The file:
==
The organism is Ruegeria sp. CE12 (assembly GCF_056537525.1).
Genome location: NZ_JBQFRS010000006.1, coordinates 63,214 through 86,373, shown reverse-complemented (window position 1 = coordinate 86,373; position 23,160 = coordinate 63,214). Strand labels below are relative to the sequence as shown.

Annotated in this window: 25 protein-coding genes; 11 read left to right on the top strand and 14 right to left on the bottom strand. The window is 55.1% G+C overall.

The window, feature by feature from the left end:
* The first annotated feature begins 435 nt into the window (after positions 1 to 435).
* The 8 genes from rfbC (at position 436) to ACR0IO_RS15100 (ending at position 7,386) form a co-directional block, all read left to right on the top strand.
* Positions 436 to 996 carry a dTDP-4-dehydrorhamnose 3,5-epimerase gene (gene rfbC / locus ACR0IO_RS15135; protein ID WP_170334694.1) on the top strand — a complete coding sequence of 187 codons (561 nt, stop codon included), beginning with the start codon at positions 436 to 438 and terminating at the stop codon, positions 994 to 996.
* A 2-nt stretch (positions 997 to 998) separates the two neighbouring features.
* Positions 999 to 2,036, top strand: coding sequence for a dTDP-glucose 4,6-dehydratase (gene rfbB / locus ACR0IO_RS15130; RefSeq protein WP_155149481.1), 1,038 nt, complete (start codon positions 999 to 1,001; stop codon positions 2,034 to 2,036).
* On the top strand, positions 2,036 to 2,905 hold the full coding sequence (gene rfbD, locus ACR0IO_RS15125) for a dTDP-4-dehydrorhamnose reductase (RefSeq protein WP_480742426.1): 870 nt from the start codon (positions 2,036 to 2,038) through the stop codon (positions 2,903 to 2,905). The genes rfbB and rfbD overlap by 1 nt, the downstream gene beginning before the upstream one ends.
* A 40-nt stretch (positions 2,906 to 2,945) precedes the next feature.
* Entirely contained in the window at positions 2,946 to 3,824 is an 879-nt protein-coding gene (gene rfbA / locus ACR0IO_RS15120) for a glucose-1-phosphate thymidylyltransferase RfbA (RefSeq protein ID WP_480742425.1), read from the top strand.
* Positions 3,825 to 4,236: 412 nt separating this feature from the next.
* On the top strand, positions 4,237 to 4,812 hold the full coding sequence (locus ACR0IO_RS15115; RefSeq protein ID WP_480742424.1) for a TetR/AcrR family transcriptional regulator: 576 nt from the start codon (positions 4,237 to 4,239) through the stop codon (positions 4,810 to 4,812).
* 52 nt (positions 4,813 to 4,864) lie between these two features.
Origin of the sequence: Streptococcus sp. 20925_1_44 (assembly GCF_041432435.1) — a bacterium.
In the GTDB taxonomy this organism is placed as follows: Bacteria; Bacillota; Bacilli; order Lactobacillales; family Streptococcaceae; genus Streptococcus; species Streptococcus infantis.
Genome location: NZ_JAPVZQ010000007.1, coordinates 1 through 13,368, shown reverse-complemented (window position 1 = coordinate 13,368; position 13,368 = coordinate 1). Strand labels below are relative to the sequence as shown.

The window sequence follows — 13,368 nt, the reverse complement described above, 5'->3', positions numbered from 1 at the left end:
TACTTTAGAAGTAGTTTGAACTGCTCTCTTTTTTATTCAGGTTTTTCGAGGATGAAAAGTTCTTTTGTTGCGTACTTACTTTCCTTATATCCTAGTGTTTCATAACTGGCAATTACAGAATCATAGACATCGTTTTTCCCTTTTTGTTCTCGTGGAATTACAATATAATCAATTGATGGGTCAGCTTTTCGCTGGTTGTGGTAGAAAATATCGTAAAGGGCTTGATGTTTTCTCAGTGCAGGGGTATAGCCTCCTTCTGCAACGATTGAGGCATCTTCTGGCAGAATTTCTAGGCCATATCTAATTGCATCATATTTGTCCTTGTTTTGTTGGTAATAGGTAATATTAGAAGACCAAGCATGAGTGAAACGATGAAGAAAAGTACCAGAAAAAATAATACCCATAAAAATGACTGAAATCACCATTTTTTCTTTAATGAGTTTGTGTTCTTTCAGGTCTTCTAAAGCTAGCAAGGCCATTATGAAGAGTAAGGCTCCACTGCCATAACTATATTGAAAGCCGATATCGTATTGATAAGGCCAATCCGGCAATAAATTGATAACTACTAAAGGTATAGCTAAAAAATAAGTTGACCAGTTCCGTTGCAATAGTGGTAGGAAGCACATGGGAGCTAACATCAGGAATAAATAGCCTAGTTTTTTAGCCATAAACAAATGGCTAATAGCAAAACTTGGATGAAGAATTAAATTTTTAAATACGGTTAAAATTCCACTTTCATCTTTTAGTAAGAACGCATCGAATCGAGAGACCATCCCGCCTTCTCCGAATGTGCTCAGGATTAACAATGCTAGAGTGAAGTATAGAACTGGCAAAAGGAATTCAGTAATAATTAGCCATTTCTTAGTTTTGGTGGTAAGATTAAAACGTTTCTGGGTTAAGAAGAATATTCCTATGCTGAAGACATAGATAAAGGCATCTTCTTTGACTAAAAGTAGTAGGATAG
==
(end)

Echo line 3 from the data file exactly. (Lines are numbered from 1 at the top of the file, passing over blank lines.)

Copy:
Annotated in this window: 25 protein-coding genes; 11 read left to right on the top strand and 14 right to left on the bottom strand. The window is 55.1% G+C overall.